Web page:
Saturday, 15 December 2012

Seasonal Opening Times

Hello everyone,

We are open as normal up to and including Sunday 23rd December.
We are then closed from Monday 24th December until Monday 7th January.
Our next exhibition, 'It's the Little Things', opens on Thursday 10th January - we hope to see you all then.

Normal opening times are:
10.30 - 6.00 Monday to Saturday
12.00 - 6.00 on Sunday

Wishing you a Merry Xmas and a great New Year!

 












'Droma', alkyd on paper, by Philip Braham




Sunday, 11 November 2012

Thursday, 18 October 2012

A Night to Remember!

Hello everyone,

I thought I'd share some images of the opening night of Derek McGuire's stunning new exhibition, 'Fire in the Garden'.

Here's Derek and his daughter Ella, just before the crowds arrive:
 












And here's what the gallery looked like just 20 minutes later:














A great evening was had by all - many thanks to all who came.

If you didn't make it the the preview, I can't recommend the exhibition enough - just ask anyone who was here!

Speak soon....

Wednesday, 10 October 2012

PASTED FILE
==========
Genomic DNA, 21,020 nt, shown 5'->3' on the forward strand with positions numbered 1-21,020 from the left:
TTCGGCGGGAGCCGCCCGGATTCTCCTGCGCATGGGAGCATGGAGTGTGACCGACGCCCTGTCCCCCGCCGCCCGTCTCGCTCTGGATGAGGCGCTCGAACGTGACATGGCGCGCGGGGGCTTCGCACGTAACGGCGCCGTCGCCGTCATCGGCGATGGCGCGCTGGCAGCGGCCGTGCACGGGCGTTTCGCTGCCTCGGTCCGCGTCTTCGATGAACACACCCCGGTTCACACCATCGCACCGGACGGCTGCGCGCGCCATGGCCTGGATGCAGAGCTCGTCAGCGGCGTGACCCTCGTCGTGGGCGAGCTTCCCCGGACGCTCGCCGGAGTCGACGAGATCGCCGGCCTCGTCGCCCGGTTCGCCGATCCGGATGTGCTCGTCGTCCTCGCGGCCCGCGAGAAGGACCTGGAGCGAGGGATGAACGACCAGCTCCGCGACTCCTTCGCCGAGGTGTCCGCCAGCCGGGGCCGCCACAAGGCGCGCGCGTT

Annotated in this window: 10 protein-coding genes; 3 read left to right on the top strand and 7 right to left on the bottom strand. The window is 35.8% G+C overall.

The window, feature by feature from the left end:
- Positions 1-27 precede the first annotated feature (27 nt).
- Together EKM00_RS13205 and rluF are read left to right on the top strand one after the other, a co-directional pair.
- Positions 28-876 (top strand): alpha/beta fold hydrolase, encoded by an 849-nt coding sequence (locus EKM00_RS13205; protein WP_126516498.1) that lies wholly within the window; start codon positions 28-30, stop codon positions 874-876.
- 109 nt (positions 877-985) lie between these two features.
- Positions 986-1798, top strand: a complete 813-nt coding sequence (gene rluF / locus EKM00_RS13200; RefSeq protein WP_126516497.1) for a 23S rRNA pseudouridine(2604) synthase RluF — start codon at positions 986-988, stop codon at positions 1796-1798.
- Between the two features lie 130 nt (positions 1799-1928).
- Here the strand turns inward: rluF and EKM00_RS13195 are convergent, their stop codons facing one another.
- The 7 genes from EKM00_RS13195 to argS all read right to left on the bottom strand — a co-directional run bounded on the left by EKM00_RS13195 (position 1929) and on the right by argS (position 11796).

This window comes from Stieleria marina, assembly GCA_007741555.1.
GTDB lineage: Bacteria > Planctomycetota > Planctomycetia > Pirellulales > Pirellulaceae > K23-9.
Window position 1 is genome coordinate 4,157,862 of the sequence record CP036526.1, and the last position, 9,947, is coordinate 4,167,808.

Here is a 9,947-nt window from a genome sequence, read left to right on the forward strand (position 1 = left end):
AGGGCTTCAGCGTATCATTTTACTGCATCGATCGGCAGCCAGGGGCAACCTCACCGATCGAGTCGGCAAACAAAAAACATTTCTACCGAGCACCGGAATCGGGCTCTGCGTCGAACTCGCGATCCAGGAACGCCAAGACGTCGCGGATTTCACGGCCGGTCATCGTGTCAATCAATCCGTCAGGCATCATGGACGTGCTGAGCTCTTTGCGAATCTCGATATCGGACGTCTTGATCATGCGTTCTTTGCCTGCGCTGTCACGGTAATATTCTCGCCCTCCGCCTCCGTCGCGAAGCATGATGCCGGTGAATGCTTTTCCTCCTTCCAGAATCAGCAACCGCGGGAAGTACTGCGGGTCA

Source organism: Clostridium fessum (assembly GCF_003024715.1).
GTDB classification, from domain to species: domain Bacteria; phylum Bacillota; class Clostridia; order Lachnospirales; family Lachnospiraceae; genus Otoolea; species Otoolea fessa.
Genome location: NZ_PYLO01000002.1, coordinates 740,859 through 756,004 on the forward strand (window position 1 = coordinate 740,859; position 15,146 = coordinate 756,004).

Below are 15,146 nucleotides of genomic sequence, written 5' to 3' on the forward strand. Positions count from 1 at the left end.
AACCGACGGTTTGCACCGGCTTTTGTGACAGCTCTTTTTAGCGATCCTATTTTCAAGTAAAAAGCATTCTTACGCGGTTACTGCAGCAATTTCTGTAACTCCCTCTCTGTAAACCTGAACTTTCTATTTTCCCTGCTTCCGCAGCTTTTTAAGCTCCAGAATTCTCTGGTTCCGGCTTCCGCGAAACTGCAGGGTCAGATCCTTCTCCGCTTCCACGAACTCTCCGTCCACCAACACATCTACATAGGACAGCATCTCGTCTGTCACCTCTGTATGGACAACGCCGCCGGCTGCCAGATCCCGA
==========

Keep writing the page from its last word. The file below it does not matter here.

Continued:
Fire In The Garden

The bar has well and truly been raised.......













Black on black and looking good!
'Black Pigs' oil on panel by Derek McGuire.

Exhibition opens this Friday 6-8pm. See you then....

Wednesday, 26 September 2012

Passing The Sutor




 
 
 
 
 
 
 
 
 
 
 
'Passing The Sutor', acrylic on card by James Newton Adams.
I come here every day I love it when my jumper matches the boat.
Today red. A little jackpot. I'll maybe see her, our dogs are quite friendly now and last time she laughed.
If only I would just say it.

'Passing The Sutor' by Iain Finlay Macleod.

Tuesday, 18 September 2012

The Orchids

'Orchids and New Moon', watercolour and collage on paper by Jenny Matthews.

Orchids by Hazel Simmons-McDonald 
 
I leave this house
box pieces of the five-week life I;ve gathered.
I’ll send them on
to fill spaces in my future life.
One thing is left
a spray of orchids someone gave
from a bouquet one who makes a ritual of flower-giving sent.
The orchids have no fragrance
but purple petals draw you
to look at the purple heart.
I watered them once
when the blossoms were full blown
like polished poems.
I was sure they’d wilt
and I would toss them out with the five-week litter.